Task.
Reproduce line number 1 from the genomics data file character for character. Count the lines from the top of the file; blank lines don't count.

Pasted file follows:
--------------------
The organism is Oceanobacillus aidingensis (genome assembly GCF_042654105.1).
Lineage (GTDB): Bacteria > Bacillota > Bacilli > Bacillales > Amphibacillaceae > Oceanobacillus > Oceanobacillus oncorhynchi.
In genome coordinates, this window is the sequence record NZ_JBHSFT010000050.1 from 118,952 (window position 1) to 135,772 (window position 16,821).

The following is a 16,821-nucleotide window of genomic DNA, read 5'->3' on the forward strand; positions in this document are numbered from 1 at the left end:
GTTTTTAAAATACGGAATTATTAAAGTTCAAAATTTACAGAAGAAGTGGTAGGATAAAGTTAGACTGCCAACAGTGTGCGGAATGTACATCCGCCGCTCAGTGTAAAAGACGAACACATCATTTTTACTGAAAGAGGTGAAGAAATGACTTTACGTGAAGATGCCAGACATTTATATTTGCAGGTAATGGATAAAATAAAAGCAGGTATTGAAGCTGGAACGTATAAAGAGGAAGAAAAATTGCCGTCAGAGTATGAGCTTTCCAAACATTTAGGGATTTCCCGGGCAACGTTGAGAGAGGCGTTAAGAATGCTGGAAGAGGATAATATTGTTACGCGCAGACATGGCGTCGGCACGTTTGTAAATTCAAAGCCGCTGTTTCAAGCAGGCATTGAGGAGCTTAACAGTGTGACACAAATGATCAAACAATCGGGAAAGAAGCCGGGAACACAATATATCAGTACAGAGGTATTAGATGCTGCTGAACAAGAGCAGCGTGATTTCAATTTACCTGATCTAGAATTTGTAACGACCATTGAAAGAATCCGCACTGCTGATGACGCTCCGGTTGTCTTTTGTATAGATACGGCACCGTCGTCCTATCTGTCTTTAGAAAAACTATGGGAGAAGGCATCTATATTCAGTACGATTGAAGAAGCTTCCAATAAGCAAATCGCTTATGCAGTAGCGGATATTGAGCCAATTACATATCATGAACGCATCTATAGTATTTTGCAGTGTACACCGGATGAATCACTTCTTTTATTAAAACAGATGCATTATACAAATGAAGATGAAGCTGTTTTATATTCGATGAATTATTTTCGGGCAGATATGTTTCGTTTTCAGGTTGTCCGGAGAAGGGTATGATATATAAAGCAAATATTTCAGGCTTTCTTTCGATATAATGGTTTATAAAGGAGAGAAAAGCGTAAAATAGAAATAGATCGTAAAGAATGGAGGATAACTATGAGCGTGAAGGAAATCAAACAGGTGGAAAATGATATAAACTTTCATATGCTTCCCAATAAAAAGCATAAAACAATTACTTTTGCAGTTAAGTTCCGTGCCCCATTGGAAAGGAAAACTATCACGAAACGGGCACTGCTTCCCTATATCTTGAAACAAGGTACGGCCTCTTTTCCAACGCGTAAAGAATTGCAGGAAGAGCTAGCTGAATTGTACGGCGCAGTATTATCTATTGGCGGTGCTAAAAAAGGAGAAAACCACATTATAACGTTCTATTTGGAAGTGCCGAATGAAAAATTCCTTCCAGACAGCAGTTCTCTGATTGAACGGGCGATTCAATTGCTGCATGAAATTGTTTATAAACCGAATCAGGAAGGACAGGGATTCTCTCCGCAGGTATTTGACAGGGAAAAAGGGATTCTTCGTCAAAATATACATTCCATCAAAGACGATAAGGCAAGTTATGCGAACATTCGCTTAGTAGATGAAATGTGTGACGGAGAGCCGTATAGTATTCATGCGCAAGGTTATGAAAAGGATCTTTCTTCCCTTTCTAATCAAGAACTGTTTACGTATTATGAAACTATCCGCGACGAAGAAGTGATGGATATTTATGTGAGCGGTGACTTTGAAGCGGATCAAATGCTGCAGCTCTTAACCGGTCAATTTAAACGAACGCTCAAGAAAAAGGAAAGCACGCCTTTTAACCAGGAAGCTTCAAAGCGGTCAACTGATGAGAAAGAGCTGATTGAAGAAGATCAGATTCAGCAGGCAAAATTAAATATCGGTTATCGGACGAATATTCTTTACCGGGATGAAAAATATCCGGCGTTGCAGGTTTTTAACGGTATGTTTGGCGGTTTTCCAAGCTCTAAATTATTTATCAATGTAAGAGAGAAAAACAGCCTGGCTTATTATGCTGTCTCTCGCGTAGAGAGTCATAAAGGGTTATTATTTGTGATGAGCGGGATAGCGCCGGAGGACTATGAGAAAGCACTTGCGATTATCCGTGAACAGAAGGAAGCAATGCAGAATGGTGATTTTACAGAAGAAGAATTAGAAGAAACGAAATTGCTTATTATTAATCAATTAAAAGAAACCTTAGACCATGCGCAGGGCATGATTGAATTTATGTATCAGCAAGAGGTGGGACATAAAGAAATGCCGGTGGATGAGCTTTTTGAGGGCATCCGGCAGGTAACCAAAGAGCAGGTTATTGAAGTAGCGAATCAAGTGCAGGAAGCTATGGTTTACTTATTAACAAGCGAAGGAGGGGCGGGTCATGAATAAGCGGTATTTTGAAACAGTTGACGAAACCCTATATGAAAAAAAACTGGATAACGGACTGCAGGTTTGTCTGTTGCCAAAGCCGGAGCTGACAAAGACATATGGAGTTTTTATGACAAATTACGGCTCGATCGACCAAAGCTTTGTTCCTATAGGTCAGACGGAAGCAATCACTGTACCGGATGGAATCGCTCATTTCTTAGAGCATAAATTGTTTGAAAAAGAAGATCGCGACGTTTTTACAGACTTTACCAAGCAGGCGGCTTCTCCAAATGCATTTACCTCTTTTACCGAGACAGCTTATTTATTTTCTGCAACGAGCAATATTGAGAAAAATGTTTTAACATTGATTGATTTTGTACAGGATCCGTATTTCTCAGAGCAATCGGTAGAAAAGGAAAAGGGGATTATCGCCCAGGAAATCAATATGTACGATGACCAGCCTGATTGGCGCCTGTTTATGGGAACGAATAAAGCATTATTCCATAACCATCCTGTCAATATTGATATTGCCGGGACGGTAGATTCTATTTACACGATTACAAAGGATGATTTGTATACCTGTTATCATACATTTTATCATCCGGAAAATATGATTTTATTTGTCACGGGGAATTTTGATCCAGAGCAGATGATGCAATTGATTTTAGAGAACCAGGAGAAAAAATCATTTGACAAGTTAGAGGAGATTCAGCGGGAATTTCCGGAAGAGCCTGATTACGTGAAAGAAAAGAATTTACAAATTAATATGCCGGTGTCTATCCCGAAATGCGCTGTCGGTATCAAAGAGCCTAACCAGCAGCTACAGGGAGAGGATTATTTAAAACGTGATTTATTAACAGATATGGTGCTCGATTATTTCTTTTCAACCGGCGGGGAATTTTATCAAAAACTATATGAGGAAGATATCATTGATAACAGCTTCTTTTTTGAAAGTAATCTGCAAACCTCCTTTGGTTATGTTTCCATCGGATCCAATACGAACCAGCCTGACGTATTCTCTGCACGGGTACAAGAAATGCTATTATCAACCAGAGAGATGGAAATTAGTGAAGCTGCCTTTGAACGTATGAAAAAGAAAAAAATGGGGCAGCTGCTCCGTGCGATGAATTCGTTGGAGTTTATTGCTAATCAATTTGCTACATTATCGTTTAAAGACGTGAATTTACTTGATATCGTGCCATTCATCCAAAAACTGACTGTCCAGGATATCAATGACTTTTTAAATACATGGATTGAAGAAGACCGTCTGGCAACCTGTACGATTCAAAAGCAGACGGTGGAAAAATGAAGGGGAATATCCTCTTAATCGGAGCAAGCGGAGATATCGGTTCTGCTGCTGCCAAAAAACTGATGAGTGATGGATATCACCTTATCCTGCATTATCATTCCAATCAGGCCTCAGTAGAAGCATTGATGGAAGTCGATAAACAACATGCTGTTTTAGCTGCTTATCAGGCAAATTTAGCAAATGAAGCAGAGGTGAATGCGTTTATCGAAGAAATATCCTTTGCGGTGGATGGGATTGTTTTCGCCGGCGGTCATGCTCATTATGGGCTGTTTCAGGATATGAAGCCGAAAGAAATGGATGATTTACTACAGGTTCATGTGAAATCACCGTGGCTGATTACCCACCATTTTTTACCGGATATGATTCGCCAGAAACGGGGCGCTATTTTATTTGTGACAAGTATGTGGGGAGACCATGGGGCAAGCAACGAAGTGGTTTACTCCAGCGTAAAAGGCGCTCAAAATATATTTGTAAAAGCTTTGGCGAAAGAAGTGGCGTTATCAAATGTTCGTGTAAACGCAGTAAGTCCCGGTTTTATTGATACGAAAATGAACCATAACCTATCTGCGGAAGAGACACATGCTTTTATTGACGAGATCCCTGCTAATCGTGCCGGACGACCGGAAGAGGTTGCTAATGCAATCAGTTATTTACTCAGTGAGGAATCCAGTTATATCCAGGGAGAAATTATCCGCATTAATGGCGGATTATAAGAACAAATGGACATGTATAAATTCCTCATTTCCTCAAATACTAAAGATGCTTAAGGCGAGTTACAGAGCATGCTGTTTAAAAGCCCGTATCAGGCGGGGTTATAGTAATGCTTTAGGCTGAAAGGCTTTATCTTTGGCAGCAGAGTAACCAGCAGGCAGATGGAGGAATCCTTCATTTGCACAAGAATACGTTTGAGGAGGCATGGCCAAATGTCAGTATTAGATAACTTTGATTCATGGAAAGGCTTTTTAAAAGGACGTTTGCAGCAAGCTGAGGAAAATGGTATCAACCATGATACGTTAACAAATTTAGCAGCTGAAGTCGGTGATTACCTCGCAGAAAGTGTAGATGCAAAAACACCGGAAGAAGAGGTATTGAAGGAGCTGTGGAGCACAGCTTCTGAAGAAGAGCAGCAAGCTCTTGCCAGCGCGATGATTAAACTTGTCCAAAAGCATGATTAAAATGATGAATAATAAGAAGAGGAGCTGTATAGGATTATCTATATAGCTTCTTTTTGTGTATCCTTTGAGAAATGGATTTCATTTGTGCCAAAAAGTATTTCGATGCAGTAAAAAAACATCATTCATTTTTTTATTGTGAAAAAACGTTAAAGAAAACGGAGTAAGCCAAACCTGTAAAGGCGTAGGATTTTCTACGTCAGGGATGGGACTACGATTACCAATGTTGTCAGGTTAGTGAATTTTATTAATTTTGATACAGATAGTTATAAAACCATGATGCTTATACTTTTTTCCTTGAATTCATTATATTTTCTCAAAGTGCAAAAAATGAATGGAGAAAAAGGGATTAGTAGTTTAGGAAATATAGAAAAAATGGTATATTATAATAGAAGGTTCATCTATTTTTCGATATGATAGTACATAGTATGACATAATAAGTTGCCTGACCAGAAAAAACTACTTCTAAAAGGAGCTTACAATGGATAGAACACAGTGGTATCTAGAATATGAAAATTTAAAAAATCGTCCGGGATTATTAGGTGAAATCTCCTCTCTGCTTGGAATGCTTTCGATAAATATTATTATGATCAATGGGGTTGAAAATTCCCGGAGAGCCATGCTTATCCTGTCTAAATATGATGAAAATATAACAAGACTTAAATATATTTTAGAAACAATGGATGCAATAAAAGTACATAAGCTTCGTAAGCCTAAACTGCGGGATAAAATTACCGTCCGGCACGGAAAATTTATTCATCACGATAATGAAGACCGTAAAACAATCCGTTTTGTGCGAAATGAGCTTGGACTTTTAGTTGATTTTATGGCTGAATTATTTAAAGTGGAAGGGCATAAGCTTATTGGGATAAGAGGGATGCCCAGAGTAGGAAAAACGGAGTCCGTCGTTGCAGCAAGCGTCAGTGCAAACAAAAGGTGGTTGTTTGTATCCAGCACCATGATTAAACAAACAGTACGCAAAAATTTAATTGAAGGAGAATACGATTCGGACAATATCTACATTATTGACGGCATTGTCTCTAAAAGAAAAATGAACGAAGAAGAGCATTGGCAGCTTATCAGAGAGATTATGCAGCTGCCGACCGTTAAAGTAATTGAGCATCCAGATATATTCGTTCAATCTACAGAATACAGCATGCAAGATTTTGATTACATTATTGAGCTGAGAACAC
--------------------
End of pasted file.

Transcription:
The organism is Oceanobacillus aidingensis (genome assembly GCF_042654105.1).